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With the UK committed to its net-zero target, decarbonising all sectors by 2050, electric vehicles (EVs) are gaining increasing attention. Not just from buyers, but also from investors.
The UK government is increasingly incentivising the adoption of EVs – e.g. through its planned ban on new petrol and diesel cars by 2030. Hybrid cars will be banned from 2035.
What opportunities (and risks) could these trends present to investors? Below, we explore this question in more detail – identifying some potential rewards and pitfalls.
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The electric vehicle (EV) market: an overview
Electric vehicles (EVs) do not simply encompass electric cars such as the Tesla Model S. It describes an automotive class that uses electric motors for propulsion, rather than fossil fuels.
Therefore, EVs can describe a range of vehicle types such as bicycles, trains and trams, buses, heavy goods vehicles (HGVs), aerial drones, submersibles and even manned aircraft.
Focusing on electric cars for a moment, Tesla won the prize for best-selling plug-in EVs in 2022, with 771,000 worldwide sales of the Model Y and 476,000 sales of the Model 3.
Yet larger, more long-standing car companies have also developed their own models to take a share of the pie. Last year, the Top 10 best-selling electric cars in the UK included the Kia e-Niro, the Volkswagon ID.3 and the Nissan Leaf.
Three companies build the UK’s passenger trains – Alstom, Hitachi Europe Ltd and Siemens Transportation Systems Ltd. In March 2022, 71% of all passenger train operator rolling stock was electric. 18% were diesel-powered.
HGVs in the UK are still largely powered by fossil fuels, with only 1 in 600 trucks powered by electric or hydrogen. However, manufacturers are investing heavily in these models.
Amongst these larger players, a range of innovative UK startups are also disrupting the scene. City Shuttle, for instance, offers sustainable, affordable urban transportation with EV models that offer superior capacity and carrying weight compared to many larger companies.
Opportunities, risks & trends in the EV market
Investing in EVs could simply involve picking stocks of public automotive manufacturers which are investing in their EV car line. Yet the growth potential here is limited.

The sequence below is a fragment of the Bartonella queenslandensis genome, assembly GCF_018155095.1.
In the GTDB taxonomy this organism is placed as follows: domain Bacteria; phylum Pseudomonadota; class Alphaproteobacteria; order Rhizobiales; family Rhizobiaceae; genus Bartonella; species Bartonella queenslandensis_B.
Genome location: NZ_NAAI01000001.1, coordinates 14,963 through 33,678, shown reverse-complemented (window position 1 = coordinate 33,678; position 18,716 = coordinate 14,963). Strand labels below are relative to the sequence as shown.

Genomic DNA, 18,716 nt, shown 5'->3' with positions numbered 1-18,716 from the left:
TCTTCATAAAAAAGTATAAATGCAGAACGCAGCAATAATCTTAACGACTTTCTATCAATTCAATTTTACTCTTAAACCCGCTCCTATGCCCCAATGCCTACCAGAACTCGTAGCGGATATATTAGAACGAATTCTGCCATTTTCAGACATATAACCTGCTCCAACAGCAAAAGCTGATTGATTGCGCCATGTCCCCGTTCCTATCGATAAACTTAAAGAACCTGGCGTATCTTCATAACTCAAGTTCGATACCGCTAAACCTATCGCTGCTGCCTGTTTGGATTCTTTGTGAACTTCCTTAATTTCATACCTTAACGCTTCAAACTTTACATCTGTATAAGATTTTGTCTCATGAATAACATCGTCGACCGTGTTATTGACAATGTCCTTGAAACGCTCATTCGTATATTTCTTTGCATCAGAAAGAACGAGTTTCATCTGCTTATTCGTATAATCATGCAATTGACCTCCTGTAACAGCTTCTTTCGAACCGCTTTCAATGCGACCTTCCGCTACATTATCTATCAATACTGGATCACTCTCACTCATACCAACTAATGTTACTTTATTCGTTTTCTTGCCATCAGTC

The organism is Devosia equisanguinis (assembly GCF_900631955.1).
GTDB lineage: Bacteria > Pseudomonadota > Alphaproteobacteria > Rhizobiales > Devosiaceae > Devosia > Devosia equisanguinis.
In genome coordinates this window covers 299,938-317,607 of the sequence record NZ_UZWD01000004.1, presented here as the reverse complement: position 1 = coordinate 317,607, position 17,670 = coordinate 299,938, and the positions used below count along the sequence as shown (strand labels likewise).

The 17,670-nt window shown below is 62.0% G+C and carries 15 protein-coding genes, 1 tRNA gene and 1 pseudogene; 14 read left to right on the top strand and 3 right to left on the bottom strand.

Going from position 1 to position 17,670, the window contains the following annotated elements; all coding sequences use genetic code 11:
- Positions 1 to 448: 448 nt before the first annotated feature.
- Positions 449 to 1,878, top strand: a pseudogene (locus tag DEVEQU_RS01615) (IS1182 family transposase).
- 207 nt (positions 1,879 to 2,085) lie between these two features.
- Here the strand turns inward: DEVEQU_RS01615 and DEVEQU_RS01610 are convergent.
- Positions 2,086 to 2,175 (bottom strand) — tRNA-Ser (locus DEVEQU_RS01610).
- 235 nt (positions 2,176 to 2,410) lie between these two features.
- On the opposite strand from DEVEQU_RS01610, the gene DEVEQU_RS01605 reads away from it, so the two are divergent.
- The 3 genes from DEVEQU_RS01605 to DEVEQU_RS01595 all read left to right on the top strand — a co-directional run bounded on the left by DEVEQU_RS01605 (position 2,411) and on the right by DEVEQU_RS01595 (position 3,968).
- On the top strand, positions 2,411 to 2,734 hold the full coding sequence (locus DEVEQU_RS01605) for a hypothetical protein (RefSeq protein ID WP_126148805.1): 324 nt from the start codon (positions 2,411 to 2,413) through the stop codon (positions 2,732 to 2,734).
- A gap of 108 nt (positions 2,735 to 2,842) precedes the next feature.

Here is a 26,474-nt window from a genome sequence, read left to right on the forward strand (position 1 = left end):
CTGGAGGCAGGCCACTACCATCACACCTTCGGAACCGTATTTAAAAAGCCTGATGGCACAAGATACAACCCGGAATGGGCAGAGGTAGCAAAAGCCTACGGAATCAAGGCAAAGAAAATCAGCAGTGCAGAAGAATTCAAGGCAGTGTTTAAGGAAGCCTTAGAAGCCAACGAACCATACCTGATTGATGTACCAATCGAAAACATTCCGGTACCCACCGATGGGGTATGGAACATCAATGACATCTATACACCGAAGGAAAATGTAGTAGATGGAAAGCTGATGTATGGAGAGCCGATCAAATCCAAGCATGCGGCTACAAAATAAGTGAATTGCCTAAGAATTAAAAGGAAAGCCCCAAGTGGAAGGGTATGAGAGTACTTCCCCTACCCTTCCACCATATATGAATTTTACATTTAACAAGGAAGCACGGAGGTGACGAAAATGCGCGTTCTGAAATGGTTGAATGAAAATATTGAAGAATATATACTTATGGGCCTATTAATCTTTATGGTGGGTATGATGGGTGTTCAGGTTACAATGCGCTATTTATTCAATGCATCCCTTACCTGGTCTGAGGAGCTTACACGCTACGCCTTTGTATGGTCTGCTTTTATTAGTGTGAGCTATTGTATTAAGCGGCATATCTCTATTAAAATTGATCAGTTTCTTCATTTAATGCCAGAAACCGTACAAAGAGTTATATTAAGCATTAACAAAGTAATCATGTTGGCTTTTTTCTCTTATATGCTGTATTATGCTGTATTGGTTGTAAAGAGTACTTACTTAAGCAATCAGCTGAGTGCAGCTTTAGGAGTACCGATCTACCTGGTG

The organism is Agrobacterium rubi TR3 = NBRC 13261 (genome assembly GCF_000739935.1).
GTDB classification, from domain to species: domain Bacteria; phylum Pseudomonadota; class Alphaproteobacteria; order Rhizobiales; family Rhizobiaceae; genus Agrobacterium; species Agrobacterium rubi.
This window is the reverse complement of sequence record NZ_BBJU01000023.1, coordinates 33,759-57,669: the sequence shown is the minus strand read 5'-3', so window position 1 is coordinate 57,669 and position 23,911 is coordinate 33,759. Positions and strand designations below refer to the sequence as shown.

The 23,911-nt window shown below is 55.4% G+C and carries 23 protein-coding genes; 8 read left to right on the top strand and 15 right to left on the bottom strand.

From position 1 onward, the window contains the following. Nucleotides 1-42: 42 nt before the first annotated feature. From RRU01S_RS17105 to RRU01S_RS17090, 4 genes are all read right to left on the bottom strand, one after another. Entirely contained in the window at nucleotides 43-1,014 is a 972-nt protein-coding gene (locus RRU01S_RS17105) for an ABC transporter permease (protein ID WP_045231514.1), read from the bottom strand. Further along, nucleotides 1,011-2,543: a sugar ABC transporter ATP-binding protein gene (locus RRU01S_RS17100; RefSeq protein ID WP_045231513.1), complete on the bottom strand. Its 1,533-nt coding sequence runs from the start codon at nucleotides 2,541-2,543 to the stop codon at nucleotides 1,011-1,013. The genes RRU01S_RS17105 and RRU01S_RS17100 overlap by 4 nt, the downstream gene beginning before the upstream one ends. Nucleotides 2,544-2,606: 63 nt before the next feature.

Large automobile companies struggle to gain a competitive advantage over one another. Most offer a “mass market” approach in a landscape full of rivals offering a similar thing.
Certain parts of the world are growing their middle class (e.g. East Asia). In places like these, large car companies could grow sales without needing to try and siphon sales from rivals.
Companies like Tesla dedicate their value proposition to EVs. However, many of these stocks are currently very “hyped” and their share prices are largely overvalued. If a market correction comes and investors switch back to a value approach, this could result in a share price fall.
In short, it is difficult to find exciting opportunities in the public markets for EV investments. In 2023, moreover, the EV market is also hampered by global supply chain shortages – particularly regarding semiconductors (a key component in electric cars).
How can I invest in EVs?
In our view at Bure Valley Group, the most exciting EV investment opportunities can be found in the early-stage landscape. This private market offers a range of growing EV startups, many of which have an advantage over larger companies regarding the issues above.
We have already mentioned City Shuttle as an example. This UK startup avoids many of the supply chain problems currently plaguing large manufacturers, with all parts sourced and assembled in its UK plant in Essex.
The distribution EV (the “ePack”) can use the cycle lanes in busy cities like London – bypassing much of the congestion to achieve speedy delivery times. It can also carry more than other EVs on the market.
The pedal-assisted system can reduce last-mile co2 emissions by up to 87%, future-proofing it against the ULEZ (Ultra Low Emission Zone) coming into force in London in August 2023. This also makes the company an ideal candidate for future government “green” funding.
This is just one example of many home-growth UK startups breaking new ground here in the UK, offering exciting opportunities to investors.
To explore EV investment projects like these, we recommend approaching a professional investor network. This will help you access pre-vetted startup opportunities which you could join with other investors in funding.
Remember to diversify your investments and to conduct proper due diligence on an EV investment opportunity before including it in your portfolio. At Bure Valley Group, our experienced team can assist with the latter process with our exclusive investor network.
Interested in finding out more about the exciting startup projects we have on offer to investors here at Bure Valley Group?
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